Corruption vs innovation in Latin America’s democracies


Credit: EIU

Corruption was the major story for Latin America’s democracies this year, according to The Economist Intelligence Unit’s Democracy Index:

Although scores declined for the region as a whole, there is some cause for optimism. Although there were shortcomings in elections in Nicaragua and Honduras—and elections can be expected to be neither free nor fair in Venezuela this year—Latin America will host six other elections this year that should be both free and fair. As the regional drive against corruption proceeds, countries should be able to “clean house” and deter future corruption. What will require work is the ongoing consolidation of democracy, particularly in building political culture and improving good governance to build popular support for democracy. Until this is done, Latin America is unlikely to record any major improvements in its position. 

But Latin America is also a hotbed of political innovation, according to Caio Tendolili, an economist who works in political experimentation at UPDATE.

  • First, citizens have taken it upon themselves to push for social change, he writes for Open Democracy. From protests such as the Secundarista Movement in Brazil, where students pushed for educational reforms in São Paulo’s public high schools (the movement later spread across Brazil), to #YoSoy132 in México, in which students protested political corruption during the 2012 presidential election), citizens are developing innovative ways to mobilize resources and pressure elected officials and bureaucrats in order to pursue public policy changes.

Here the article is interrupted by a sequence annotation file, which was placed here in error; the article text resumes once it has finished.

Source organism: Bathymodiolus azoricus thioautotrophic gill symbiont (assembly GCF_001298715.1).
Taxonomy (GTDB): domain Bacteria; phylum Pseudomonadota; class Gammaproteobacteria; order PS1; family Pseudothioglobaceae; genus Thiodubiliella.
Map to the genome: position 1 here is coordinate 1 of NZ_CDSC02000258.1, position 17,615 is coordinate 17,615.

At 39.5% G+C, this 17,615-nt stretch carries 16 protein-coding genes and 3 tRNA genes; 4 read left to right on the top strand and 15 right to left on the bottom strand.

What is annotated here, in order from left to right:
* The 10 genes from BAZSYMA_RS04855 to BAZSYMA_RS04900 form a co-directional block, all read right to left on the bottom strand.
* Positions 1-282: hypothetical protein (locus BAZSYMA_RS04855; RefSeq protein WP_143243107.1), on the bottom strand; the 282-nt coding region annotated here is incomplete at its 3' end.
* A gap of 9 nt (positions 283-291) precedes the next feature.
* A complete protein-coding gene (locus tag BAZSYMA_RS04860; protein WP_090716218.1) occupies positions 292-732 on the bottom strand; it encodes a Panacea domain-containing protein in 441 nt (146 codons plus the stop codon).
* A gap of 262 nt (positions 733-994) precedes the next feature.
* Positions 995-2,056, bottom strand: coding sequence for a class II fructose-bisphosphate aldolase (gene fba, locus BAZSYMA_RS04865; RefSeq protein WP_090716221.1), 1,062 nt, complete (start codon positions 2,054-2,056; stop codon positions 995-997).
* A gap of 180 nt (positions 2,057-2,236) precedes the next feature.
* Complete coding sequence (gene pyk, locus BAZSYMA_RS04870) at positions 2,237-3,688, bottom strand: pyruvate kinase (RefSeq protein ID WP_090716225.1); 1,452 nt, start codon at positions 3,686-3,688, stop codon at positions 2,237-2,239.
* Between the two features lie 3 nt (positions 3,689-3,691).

• Second, political activists are discovering new and better ways to explain complicated public policy to their fellow citizens. From the Latin American feminist movements demanding reproductive rights and bringing attention to the issue of domestic violence—#PrimaveraFeminista, #NiUnaMenos—to Pimp My Carroça, a Brazilian organization that uses street art to raise the profile of those who collect recyclable materials, and GregNews, a comedy news show (basically Last Week Tonight with John Oliver in Brazil), activists and organizations are using social media and humor to bring citizens closer to public interest issues.
  • Third, elected officials are making an effort to make institutions more participatory and inclusive. Efforts ranging from DemocracyOS (Argentina) and LinQ (Ecuador) to Brazil’s Internet Bill of Rights and the Nariño state government’s GANA (Colombia) have made great strides in mobilizing people and giving them a voice in the policymaking process……
  • Fourth, civil society organizations are combining open data and technology to monitor and hold politicians and corporations accountable. Groups like Paraguay’s A Quienes Elegimos, Argentina’s Chequeado, and Chile’s Del Dicho al Hecho using well-developed online tools and well-organized public protests to insist on transparency from even their own supporters in government.
  • And finally, there’s a recognition that politics across Latin America needs new voices and new people to get involved. Today, movements such as Mexico’s WikiPolítica and Brazil’s Bancada Ativista, as well as new political parties like Chile’s Revolución Democrática and Argentina’s Partido de la Red, are working to make politics accessible, cool, and honorable to a new generation of activists.



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